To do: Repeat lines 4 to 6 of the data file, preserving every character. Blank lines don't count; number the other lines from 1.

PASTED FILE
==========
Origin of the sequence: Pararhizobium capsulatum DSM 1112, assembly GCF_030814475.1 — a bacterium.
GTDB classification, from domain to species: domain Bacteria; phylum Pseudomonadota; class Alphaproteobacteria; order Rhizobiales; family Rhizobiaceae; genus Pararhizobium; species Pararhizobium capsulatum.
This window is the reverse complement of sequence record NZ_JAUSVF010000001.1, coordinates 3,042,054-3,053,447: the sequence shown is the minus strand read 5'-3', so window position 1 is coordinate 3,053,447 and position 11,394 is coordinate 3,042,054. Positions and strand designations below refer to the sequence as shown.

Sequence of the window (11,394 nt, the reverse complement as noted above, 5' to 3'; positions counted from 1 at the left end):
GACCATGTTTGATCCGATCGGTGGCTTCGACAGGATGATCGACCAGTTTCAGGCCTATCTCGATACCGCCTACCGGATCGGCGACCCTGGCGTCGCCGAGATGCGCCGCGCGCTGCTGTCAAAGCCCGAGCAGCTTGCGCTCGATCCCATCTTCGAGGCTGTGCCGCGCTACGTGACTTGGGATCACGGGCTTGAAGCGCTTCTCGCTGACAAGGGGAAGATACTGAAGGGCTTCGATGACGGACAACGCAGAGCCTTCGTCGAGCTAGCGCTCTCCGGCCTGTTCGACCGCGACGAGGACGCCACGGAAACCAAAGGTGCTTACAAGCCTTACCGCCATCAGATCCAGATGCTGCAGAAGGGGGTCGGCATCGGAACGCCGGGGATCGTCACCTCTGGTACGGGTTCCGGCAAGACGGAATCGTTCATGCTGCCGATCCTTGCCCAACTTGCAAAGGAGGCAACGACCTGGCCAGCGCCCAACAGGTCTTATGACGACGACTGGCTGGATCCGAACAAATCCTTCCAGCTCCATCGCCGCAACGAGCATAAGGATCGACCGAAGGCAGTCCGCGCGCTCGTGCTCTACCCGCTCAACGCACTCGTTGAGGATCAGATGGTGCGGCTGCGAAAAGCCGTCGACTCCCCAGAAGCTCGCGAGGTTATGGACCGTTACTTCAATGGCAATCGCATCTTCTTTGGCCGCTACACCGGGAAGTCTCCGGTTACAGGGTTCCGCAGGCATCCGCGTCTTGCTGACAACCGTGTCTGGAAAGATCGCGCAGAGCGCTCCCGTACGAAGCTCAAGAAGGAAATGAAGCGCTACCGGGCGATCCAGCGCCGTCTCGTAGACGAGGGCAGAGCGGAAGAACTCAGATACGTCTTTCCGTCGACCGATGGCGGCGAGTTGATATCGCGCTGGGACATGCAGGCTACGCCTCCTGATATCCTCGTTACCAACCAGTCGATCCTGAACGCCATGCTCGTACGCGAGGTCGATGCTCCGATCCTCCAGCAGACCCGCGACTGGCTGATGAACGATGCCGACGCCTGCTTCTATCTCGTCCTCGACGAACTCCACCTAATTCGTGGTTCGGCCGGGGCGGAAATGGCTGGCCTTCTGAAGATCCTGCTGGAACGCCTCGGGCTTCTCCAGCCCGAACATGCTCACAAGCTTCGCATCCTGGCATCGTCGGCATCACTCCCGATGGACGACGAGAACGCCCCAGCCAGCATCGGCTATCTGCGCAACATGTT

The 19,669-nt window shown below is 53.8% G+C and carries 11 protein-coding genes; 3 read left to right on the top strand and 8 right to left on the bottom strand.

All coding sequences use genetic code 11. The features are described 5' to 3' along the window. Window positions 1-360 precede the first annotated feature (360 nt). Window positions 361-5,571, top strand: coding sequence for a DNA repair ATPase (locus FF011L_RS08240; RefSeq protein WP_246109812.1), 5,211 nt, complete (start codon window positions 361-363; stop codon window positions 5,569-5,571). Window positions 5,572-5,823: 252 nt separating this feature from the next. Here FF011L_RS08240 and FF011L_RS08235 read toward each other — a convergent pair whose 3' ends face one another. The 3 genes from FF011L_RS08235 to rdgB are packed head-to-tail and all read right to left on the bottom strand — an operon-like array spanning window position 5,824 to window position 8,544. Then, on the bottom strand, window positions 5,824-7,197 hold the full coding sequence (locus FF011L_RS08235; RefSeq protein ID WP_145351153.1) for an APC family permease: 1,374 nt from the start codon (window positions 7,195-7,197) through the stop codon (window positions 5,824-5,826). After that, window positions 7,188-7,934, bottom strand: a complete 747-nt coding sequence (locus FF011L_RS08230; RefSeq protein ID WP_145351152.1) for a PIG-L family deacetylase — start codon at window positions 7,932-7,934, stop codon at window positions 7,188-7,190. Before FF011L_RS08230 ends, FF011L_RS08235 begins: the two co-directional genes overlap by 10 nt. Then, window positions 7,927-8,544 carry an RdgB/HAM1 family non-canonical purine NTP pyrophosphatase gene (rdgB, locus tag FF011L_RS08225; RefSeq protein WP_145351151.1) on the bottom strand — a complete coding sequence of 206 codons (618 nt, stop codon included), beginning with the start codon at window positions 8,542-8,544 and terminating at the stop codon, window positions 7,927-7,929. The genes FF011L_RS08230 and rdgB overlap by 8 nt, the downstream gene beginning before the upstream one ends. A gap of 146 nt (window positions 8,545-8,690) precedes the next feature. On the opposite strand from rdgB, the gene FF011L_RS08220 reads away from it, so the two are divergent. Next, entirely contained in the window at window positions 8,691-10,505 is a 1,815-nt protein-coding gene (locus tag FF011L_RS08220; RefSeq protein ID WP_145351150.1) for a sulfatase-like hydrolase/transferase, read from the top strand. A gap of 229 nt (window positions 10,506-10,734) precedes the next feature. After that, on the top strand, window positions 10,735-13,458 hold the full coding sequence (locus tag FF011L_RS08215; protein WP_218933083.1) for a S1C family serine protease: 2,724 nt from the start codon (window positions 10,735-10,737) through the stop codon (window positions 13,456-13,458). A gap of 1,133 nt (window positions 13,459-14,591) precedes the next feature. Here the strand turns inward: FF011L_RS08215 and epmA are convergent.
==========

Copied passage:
Sequence of the window (11,394 nt, the reverse complement as noted above, 5' to 3'; positions counted from 1 at the left end):
GACCATGTTTGATCCGATCGGTGGCTTCGACAGGATGATCGACCAGTTTCAGGCCTATCTCGATACCGCCTACCGGATCGGCGACCCTGGCGTCGCCGAGATGCGCCGCGCGCTGCTGTCAAAGCCCGAGCAGCTTGCGCTCGATCCCATCTTCGAGGCTGTGCCGCGCTACGTGACTTGGGATCACGGGCTTGAAGCGCTTCTCGCTGACAAGGGGAAGATACTGAAGGGCTTCGATGACGGACAACGCAGAGCCTTCGTCGAGCTAGCGCTCTCCGGCCTGTTCGACCGCGACGAGGACGCCACGGAAACCAAAGGTGCTTACAAGCCTTACCGCCATCAGATCCAGATGCTGCAGAAGGGGGTCGGCATCGGAACGCCGGGGATCGTCACCTCTGGTACGGGTTCCGGCAAGACGGAATCGTTCATGCTGCCGATCCTTGCCCAACTTGCAAAGGAGGCAACGACCTGGCCAGCGCCCAACAGGTCTTATGACGACGACTGGCTGGATCCGAACAAATCCTTCCAGCTCCATCGCCGCAACGAGCATAAGGATCGACCGAAGGCAGTCCGCGCGCTCGTGCTCTACCCGCTCAACGCACTCGTTGAGGATCAGATGGTGCGGCTGCGAAAAGCCGTCGACTCCCCAGAAGCTCGCGAGGTTATGGACCGTTACTTCAATGGCAATCGCATCTTCTTTGGCCGCTACACCGGGAAGTCTCCGGTTACAGGGTTCCGCAGGCATCCGCGTCTTGCTGACAACCGTGTCTGGAAAGATCGCGCAGAGCGCTCCCGTACGAAGCTCAAGAAGGAAATGAAGCGCTACCGGGCGATCCAGCGCCGTCTCGTAGACGAGGGCAGAGCGGAAGAACTCAGATACGTCTTTCCGTCGACCGATGGCGGCGAGTTGATATCGCGCTGGGACATGCAGGCTACGCCTCCTGATATCCTCGTTACCAACCAGTCGATCCTGAACGCCATGCTCGTACGCGAGGTCGATGCTCCGATCCTCCAGCAGACCCGCGACTGGCTGATGAACGATGCCGACGCCTGCTTCTATCTCGTCCTCGACGAACTCCACCTAATTCGTGGTTCGGCCGGGGCGGAAATGGCTGGCCTTCTGAAGATCCTGCTGGAACGCCTCGGGCTTCTCCAGCCCGAACATGCTCACAAGCTTCGCATCCTGGCATCGTCGGCATCACTCCCGATGGACGACGAGAACGCCCCAGCCAGCATCGGCTATCTGCGCAACATGTT

The 19,669-nt window shown below is 53.8% G+C and carries 11 protein-coding genes; 3 read left to right on the top strand and 8 right to left on the bottom strand.